Powerlessness, variety-seeking, and the mediating role of need for autonomy

Wangshuai Wang, Rajagopal Raghunathan, Dinesh K. Gauri*

*Corresponding author for this work

Research output: Contribution to journalArticlepeer-review

10 Citations (Scopus)


How does feeling powerless (vs. powerful) affect variety-seeking in retail contexts? Based on the notion that feeling powerless is associated with lower autonomy, and building on studies showing that having a wider choice set enhances autonomy, we predict—consistent with research on compensatory consumption—that low-power consumers (vs. those with high power) will exhibit greater variety-seeking. Findings across nine studies were consistent with this prediction. Further, while all nine studies provide evidence that low-power consumers seek greater variety, three studies (1A, 1B, and 1C) support the prediction that this effect is mediated by need for autonomy and not by any of eight other competing mechanisms, including other-orientation, need for uniqueness, and risk aversion. Studies 2 and 3 explore theoretically and managerially relevant ways, respectively, of reducing the tendency for low (vs. high) power consumers to seek greater variety, while study 4 provides external (real-world) validity for our prediction in retail (i.e., a restaurant) context. The theoretical and managerial implications of our research are discussed.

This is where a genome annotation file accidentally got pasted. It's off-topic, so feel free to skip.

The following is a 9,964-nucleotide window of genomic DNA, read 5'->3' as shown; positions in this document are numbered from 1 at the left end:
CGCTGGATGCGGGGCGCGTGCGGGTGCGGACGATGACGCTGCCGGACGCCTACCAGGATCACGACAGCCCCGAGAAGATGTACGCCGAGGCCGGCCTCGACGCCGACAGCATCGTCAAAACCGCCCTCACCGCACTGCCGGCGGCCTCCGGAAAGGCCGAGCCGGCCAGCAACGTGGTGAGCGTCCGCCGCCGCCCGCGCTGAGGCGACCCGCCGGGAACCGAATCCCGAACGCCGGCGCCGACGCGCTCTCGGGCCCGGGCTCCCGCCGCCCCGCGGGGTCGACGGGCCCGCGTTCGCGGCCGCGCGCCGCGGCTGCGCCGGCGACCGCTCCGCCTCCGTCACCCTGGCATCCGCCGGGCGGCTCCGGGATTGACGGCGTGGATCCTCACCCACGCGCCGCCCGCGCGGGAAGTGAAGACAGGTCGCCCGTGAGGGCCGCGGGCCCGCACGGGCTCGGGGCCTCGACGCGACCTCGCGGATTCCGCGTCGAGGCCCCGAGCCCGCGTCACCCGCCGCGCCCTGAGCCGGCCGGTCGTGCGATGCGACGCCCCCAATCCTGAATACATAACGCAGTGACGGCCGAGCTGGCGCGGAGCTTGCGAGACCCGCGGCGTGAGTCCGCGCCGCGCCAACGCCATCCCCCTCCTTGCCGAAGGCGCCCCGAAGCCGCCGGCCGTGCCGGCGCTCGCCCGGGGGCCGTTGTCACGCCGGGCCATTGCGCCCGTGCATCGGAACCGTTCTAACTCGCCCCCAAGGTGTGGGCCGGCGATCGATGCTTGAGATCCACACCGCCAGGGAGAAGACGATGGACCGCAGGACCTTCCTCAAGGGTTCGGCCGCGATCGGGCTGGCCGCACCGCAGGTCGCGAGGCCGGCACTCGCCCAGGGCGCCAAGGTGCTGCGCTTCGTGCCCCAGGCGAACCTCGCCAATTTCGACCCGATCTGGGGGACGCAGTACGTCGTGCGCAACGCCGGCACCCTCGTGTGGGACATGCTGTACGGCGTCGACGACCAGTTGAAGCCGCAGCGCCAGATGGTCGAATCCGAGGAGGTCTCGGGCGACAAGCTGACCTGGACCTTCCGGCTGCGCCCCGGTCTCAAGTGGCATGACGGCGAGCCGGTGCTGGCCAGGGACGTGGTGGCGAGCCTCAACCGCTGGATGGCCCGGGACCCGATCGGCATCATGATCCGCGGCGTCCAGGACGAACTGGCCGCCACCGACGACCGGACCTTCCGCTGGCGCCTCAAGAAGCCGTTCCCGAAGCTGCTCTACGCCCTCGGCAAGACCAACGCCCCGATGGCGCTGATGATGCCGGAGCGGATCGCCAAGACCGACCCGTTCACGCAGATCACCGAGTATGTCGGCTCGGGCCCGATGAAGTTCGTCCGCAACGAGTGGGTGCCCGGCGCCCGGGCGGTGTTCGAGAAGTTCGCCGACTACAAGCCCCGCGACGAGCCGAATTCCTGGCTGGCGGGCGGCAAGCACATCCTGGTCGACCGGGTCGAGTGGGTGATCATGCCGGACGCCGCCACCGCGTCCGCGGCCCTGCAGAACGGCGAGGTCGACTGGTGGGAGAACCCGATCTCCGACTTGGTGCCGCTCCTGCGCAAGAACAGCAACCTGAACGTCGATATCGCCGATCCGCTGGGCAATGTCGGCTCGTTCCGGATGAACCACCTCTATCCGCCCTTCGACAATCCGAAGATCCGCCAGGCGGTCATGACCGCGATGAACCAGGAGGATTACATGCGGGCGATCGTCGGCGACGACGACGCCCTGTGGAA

Original languageEnglish
Pages (from-to)706-723
Number of pages18
JournalJournal of Retailing
Issue number4
Publication statusPublished - Dec 2022


  • Need for autonomy
  • Power
  • Variety-seeking


Dive into the research topics of 'Powerlessness, variety-seeking, and the mediating role of need for autonomy'. Together they form a unique fingerprint.

Cite this